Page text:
Installing OpenServer Release 5.0.6

This guide applies to OSR 5.0.6 ONLY

See also:

  • Installing OSR 5.0.0
  • Installing OSR 5.0.2
  • Installing OSR 5.0.4
  • Installing OSR 5.0.5
  • Install Problems and Gotcha's

    Installing OSR 5 is very straight forward and should not cause any major problems. These notes are aimed at Premvet Technical Staff and not the end user. If you are an end-user and are attempting the install then this should make sense - if not don't try it.

    These notes should be used in association with the OSR 5 release notes supplied with the system. There are many ways to setup and configure an OpenServer system, this page refer to our prefered method.


    All the OSR 5.0.6 documentaion is available on the CD and can be read with a browser PRIOR to starting the install. For example, insert the CD on a Windows PC and wander to:

    CDROM:\info\doc\ and bring up dochome.html

    It is a good idea to check out the Release notes and Features and Limitations prior to the install to check for important information.

    Another must before the install is to check out:


    This page contains up-to-date information that never made it onto the CD.

    Additionally, check out under the info sub-directory on the install CDrom as this has various text files with other helpfull tips and notes.

    Note: If there are ANY errors during the load START AGAIN, try switching OFF Internal and External cache in the BIOS during the load. If you cut corners here you may well get stuck later on.

    With release 5.0.6 you can, if your system supports it, install directly from the CD rom which is by far the better option. You will need to alter the BIOS so the bootable CD is active.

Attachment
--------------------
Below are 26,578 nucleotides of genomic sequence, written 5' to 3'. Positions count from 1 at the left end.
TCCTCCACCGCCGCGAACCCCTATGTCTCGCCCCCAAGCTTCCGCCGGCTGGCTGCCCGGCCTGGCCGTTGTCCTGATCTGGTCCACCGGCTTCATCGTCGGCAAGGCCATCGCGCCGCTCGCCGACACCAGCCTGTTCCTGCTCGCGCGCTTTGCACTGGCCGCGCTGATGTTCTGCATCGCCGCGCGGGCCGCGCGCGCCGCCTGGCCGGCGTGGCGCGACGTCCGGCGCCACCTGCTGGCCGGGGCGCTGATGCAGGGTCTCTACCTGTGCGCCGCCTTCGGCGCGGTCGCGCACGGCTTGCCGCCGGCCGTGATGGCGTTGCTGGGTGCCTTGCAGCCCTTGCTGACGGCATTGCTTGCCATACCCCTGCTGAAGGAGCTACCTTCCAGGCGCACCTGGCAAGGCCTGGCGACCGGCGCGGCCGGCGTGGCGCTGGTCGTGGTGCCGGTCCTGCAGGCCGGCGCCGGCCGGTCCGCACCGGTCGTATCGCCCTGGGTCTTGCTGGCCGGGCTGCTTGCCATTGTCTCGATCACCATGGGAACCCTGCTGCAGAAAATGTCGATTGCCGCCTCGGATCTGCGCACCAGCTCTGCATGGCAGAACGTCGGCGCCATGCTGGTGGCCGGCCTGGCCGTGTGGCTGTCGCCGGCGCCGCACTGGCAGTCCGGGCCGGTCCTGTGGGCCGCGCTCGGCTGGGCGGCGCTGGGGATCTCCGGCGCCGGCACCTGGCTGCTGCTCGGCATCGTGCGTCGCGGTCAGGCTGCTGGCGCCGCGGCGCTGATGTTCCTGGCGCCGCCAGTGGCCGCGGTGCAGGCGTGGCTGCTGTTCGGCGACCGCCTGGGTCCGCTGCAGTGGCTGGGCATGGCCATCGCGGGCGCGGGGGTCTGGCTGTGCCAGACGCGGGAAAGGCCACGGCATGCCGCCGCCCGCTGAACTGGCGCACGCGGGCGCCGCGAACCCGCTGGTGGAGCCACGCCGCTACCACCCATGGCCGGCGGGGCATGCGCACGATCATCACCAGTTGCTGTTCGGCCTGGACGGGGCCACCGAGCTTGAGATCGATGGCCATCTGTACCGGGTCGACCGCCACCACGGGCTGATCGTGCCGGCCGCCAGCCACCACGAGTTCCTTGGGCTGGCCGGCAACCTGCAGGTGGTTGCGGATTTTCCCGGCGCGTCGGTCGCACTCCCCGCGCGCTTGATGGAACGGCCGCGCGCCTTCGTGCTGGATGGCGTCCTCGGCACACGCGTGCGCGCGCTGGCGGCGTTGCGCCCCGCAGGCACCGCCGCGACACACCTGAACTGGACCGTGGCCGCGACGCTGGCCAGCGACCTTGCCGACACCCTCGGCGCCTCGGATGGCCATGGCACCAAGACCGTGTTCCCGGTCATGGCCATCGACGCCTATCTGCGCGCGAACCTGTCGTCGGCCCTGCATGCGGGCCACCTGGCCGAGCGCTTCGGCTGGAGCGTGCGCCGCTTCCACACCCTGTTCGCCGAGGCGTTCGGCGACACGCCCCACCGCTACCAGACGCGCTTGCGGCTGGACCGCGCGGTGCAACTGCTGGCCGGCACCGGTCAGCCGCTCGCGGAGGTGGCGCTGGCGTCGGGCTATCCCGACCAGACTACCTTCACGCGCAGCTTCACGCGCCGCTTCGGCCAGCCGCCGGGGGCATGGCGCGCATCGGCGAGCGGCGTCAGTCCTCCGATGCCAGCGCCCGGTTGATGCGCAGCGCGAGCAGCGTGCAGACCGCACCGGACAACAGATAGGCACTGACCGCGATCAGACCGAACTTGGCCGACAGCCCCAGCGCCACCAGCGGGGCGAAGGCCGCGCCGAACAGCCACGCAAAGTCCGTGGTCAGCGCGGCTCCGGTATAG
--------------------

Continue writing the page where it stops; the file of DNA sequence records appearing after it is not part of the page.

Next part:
If your system will not boot from the CD you will need to generate a boot floppy. On the CD (in the images sub-directory you will find dos utilities, unix disk images and readme's for generating the boot floopy disk.

    Make sure you have:

  • OSR 5 Boot disk (if not using the bootable CD option)
  • CD Rom
  • Serial numbers
  • User Licences (if needed)
  • SCSI Tapes should be set with an ID of 2
    SCSI CD's should be set with an ID of 5

    Insert the CD/Floppy and reset the machine - You should see:

    Press return

    Check hardware listing and if Ok press return to continue

    If you see: WARNING: hd: No root controller was found then the chances are the hard disk controller was not recognised and you may need to use a BTLD (Boot Time Loadable Driver) or a boot string.

    The 'common' hard disk controller are:

    Note: This is NOT a full list of the driver, see the features list on the cd.

    DriverHost Adapter
    ad Adaptec 154x, 164x, 174x (in Standard mode)
    fdhb Adaptec 292x, Future Domain 16x0, 600, 700 (18x0 Chip)
    ad160 Adaptec 2916x 3916x (7892, 7899 Chip)
    This is only available if booting from the CD. See the gotcha's
    alad Adaptec 294x 394x 494x (785X 7860 7870 7880 7895 Chip)
    blad Adaptec 2940U2W 2950U2W 3940U2W 3950U2 3950U2B (7890 7897 Chip)
    chaCompaq Fast-SCSI-2 Adapter
    cladCompaq Array Controller
    dptr DPT SCSI & RAID Host Adapters